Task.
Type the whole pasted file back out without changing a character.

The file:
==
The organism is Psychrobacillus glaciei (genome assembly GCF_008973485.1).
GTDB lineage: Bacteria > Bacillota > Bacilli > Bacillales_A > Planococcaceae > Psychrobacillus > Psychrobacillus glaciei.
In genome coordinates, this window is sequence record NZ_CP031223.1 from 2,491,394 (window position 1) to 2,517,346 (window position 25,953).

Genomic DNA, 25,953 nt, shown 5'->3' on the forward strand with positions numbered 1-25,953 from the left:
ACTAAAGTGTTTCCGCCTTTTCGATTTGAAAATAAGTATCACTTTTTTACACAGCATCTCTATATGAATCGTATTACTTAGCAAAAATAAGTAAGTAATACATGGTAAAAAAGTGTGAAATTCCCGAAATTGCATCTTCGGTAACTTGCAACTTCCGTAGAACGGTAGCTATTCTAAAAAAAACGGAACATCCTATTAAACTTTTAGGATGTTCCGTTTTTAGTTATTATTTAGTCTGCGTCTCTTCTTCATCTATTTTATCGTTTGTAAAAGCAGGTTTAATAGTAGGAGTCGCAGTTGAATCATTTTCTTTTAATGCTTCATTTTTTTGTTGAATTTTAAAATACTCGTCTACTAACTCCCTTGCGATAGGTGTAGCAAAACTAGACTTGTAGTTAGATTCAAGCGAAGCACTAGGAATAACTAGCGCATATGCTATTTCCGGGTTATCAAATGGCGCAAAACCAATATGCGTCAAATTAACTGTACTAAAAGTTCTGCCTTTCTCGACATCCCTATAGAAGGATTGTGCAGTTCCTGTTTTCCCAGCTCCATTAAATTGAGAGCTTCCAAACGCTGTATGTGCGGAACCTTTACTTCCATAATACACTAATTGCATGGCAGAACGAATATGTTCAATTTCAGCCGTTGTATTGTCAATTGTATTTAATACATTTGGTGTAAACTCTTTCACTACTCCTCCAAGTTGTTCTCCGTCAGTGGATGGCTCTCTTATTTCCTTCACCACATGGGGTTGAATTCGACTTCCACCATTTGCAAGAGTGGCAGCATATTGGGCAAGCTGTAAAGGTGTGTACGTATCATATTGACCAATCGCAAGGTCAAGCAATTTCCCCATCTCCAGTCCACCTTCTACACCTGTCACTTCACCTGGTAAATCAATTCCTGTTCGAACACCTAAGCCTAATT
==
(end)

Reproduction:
The organism is Psychrobacillus glaciei (genome assembly GCF_008973485.1).
GTDB lineage: Bacteria > Bacillota > Bacilli > Bacillales_A > Planococcaceae > Psychrobacillus > Psychrobacillus glaciei.
In genome coordinates, this window is sequence record NZ_CP031223.1 from 2,491,394 (window position 1) to 2,517,346 (window position 25,953).

Genomic DNA, 25,953 nt, shown 5'->3' on the forward strand with positions numbered 1-25,953 from the left:
ACTAAAGTGTTTCCGCCTTTTCGATTTGAAAATAAGTATCACTTTTTTACACAGCATCTCTATATGAATCGTATTACTTAGCAAAAATAAGTAAGTAATACATGGTAAAAAAGTGTGAAATTCCCGAAATTGCATCTTCGGTAACTTGCAACTTCCGTAGAACGGTAGCTATTCTAAAAAAAACGGAACATCCTATTAAACTTTTAGGATGTTCCGTTTTTAGTTATTATTTAGTCTGCGTCTCTTCTTCATCTATTTTATCGTTTGTAAAAGCAGGTTTAATAGTAGGAGTCGCAGTTGAATCATTTTCTTTTAATGCTTCATTTTTTTGTTGAATTTTAAAATACTCGTCTACTAACTCCCTTGCGATAGGTGTAGCAAAACTAGACTTGTAGTTAGATTCAAGCGAAGCACTAGGAATAACTAGCGCATATGCTATTTCCGGGTTATCAAATGGCGCAAAACCAATATGCGTCAAATTAACTGTACTAAAAGTTCTGCCTTTCTCGACATCCCTATAGAAGGATTGTGCAGTTCCTGTTTTCCCAGCTCCATTAAATTGAGAGCTTCCAAACGCTGTATGTGCGGAACCTTTACTTCCATAATACACTAATTGCATGGCAGAACGAATATGTTCAATTTCAGCCGTTGTATTGTCAATTGTATTTAATACATTTGGTGTAAACTCTTTCACTACTCCTCCAAGTTGTTCTCCGTCAGTGGATGGCTCTCTTATTTCCTTCACCACATGGGGTTGAATTCGACTTCCACCATTTGCAAGAGTGGCAGCATATTGGGCAAGCTGTAAAGGTGTGTACGTATCATATTGACCAATCGCAAGGTCAAGCAATTTCCCCATCTCCAGTCCACCTTCTACACCTGTCACTTCACCTGGTAAATCAATTCCTGTTCGAACACCTAAGCCTAATT